The validity of the Chinese Exclusion Act was challenged in the US Supreme Court case Chae Chan Ping v. United States (1899). The case involved Chae Chan Ping, subject of the Emperor of China, who lived and worked in California. After he visited China in 1875, he was prevented from returning to San Francisco after the Act was passed. The Court confirmed the validity of the Act and advanced the doctrine of territorial sovereignty as essentially the power to exclude non-citizens. Highly influenced by the surge of nationalist sentiments, Chae Chan Ping v. United States elevated the power to exclude non-citizens from a historically contingent feature of territorial sovereignty to an essential part of a nation’s independence.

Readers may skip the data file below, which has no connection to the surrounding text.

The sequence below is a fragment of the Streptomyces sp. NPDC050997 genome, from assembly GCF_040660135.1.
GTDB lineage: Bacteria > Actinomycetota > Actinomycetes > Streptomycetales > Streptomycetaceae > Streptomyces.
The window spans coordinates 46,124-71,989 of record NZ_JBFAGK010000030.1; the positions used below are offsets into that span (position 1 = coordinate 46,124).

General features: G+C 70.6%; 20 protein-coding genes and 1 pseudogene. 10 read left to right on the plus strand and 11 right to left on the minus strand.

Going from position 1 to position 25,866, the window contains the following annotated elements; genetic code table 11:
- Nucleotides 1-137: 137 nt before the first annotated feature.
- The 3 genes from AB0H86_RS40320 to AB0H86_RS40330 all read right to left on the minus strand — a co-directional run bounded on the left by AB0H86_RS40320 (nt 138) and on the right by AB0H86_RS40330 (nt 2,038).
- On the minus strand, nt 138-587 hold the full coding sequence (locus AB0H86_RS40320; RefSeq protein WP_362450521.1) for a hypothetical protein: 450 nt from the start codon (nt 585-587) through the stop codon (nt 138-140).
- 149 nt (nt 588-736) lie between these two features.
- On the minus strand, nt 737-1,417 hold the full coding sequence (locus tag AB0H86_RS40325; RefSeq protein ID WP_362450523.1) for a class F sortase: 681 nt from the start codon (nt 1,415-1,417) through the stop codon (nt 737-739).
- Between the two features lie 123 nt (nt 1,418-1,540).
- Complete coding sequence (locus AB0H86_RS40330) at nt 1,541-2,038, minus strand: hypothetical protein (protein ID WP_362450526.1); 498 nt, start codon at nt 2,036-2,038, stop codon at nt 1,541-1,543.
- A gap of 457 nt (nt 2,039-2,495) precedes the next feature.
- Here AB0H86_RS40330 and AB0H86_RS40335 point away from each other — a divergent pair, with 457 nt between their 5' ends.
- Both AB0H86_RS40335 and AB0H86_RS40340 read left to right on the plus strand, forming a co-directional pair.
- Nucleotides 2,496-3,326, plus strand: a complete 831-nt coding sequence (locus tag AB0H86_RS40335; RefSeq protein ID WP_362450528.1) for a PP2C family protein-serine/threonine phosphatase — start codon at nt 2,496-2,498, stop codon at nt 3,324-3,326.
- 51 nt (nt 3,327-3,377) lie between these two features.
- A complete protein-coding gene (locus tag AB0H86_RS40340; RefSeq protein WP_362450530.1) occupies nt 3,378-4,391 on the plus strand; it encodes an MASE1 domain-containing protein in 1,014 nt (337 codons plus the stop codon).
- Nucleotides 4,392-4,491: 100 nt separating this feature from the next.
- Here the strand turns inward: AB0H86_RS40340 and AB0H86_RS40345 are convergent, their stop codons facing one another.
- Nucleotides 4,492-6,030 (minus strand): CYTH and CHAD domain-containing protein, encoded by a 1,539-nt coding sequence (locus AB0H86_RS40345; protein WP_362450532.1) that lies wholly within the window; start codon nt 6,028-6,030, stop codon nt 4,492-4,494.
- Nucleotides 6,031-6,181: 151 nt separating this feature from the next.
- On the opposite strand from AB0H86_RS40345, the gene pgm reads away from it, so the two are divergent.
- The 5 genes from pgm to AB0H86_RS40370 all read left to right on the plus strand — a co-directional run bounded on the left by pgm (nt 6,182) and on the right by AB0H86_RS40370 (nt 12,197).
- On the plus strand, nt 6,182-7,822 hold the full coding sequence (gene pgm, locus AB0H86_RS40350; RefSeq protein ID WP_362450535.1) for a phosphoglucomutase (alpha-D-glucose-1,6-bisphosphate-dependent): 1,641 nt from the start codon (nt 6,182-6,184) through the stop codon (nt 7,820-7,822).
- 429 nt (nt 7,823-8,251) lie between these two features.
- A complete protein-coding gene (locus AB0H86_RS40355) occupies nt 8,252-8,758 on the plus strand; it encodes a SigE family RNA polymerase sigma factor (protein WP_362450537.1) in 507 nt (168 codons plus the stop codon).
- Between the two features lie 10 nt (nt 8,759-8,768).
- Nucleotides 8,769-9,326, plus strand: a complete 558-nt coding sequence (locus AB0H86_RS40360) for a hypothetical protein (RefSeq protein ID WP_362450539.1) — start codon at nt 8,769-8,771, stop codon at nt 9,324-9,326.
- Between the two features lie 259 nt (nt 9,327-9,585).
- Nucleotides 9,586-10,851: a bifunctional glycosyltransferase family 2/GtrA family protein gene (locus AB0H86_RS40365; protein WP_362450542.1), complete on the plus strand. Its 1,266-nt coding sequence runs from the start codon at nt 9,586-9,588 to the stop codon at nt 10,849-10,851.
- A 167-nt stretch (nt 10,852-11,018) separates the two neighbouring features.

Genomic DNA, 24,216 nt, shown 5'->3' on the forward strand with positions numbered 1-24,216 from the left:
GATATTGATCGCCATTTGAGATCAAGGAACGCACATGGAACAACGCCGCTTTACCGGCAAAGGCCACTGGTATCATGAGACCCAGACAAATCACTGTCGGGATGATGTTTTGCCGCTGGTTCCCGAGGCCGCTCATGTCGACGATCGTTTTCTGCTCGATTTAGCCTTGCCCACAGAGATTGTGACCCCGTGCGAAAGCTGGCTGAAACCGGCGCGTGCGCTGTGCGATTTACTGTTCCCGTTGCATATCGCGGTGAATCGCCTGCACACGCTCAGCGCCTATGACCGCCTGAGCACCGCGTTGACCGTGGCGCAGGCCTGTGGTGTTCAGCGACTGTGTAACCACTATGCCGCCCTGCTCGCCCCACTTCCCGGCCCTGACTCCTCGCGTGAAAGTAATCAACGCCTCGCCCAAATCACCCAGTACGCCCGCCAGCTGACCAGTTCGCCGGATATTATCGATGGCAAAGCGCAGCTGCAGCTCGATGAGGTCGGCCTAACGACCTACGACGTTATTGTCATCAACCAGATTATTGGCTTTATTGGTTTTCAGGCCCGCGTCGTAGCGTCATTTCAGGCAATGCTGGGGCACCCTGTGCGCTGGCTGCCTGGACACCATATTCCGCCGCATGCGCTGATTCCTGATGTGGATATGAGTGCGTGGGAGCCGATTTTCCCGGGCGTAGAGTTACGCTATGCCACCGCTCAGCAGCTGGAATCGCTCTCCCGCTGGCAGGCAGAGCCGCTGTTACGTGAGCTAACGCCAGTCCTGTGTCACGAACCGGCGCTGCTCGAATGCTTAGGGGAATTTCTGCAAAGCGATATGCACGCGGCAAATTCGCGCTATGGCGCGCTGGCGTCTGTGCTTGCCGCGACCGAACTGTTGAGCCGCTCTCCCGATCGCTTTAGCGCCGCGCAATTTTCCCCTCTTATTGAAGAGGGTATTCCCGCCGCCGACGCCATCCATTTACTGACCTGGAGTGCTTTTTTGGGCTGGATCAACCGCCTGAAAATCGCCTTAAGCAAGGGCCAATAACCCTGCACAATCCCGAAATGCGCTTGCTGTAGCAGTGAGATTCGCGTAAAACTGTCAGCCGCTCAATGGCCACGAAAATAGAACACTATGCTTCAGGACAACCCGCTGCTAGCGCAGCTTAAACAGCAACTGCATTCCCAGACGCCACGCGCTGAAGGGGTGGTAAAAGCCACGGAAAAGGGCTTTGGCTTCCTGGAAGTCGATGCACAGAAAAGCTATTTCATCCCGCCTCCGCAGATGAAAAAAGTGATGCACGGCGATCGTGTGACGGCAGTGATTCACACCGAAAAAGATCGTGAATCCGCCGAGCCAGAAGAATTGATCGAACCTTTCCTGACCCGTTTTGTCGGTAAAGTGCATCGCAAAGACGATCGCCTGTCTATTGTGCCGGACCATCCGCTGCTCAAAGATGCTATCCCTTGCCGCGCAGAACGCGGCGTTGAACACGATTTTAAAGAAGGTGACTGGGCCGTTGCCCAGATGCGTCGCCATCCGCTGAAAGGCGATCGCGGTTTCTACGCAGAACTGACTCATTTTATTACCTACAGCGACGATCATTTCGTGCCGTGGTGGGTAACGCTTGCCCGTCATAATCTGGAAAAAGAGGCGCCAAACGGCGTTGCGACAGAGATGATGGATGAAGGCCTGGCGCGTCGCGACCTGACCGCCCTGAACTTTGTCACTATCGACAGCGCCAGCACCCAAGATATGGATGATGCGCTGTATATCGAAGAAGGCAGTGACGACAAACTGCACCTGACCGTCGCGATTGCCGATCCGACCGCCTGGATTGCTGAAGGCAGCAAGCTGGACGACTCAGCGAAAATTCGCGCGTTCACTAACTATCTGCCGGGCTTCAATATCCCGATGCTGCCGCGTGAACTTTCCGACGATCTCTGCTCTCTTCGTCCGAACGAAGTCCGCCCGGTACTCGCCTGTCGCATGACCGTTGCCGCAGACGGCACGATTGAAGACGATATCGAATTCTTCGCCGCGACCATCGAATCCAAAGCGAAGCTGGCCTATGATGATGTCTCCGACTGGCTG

By the turn of the century, “leading jurists and international law commentators” adopted this view (Waldman 1999, 18). After the Great War and the Great Depression, States further exercised their power to exclude by enacting comprehensive restrictive immigration policies (Nafziger 1983, 808). After the Second World War, the power to exclude and expel non-citizens was legislated by virtually all States and it was exercised routinely (Waldman 1999, 18).

At the end of the 19th century, The Tillett Case (1899) affirmed the right of States to exclude non-citizens. This time, the focus was not to restrict their economic but their political activities. Since then, restricting the political activities of non-citizens has become a legitimate exercise of the power to exclude. As Evans notes, “as far as international law is concerned, a State may restrict the political activity of aliens by expelling those who engage in such activity” (1981, 23).